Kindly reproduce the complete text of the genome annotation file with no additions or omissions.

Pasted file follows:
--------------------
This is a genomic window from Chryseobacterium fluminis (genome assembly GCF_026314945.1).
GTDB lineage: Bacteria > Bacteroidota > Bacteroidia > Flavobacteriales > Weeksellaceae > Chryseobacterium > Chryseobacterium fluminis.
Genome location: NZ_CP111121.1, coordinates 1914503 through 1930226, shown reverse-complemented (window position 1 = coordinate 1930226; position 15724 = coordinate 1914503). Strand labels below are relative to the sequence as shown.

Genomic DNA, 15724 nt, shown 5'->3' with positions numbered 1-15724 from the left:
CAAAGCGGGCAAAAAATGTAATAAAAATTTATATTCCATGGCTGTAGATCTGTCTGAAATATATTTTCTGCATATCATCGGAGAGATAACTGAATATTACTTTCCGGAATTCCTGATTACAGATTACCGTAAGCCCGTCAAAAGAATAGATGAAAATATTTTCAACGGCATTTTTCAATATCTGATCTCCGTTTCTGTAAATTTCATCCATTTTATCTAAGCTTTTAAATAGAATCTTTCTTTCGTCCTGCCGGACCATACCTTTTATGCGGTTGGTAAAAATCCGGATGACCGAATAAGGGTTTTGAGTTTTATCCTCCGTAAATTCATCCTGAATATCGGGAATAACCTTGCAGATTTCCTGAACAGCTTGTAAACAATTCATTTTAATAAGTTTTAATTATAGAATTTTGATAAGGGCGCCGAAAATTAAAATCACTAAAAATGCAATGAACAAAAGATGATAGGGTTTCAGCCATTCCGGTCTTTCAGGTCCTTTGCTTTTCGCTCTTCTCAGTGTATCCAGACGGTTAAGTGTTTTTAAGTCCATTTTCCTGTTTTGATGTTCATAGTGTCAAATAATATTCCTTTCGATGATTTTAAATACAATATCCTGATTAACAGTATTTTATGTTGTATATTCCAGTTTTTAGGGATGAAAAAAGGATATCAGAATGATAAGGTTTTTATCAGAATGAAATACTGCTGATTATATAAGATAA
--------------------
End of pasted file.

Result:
This is a genomic window from Chryseobacterium fluminis (genome assembly GCF_026314945.1).
GTDB lineage: Bacteria > Bacteroidota > Bacteroidia > Flavobacteriales > Weeksellaceae > Chryseobacterium > Chryseobacterium fluminis.
Genome location: NZ_CP111121.1, coordinates 1914503 through 1930226, shown reverse-complemented (window position 1 = coordinate 1930226; position 15724 = coordinate 1914503). Strand labels below are relative to the sequence as shown.

Genomic DNA, 15724 nt, shown 5'->3' with positions numbered 1-15724 from the left:
CAAAGCGGGCAAAAAATGTAATAAAAATTTATATTCCATGGCTGTAGATCTGTCTGAAATATATTTTCTGCATATCATCGGAGAGATAACTGAATATTACTTTCCGGAATTCCTGATTACAGATTACCGTAAGCCCGTCAAAAGAATAGATGAAAATATTTTCAACGGCATTTTTCAATATCTGATCTCCGTTTCTGTAAATTTCATCCATTTTATCTAAGCTTTTAAATAGAATCTTTCTTTCGTCCTGCCGGACCATACCTTTTATGCGGTTGGTAAAAATCCGGATGACCGAATAAGGGTTTTGAGTTTTATCCTCCGTAAATTCATCCTGAATATCGGGAATAACCTTGCAGATTTCCTGAACAGCTTGTAAACAATTCATTTTAATAAGTTTTAATTATAGAATTTTGATAAGGGCGCCGAAAATTAAAATCACTAAAAATGCAATGAACAAAAGATGATAGGGTTTCAGCCATTCCGGTCTTTCAGGTCCTTTGCTTTTCGCTCTTCTCAGTGTATCCAGACGGTTAAGTGTTTTTAAGTCCATTTTCCTGTTTTGATGTTCATAGTGTCAAATAATATTCCTTTCGATGATTTTAAATACAATATCCTGATTAACAGTATTTTATGTTGTATATTCCAGTTTTTAGGGATGAAAAAAGGATATCAGAATGATAAGGTTTTTATCAGAATGAAATACTGCTGATTATATAAGATAA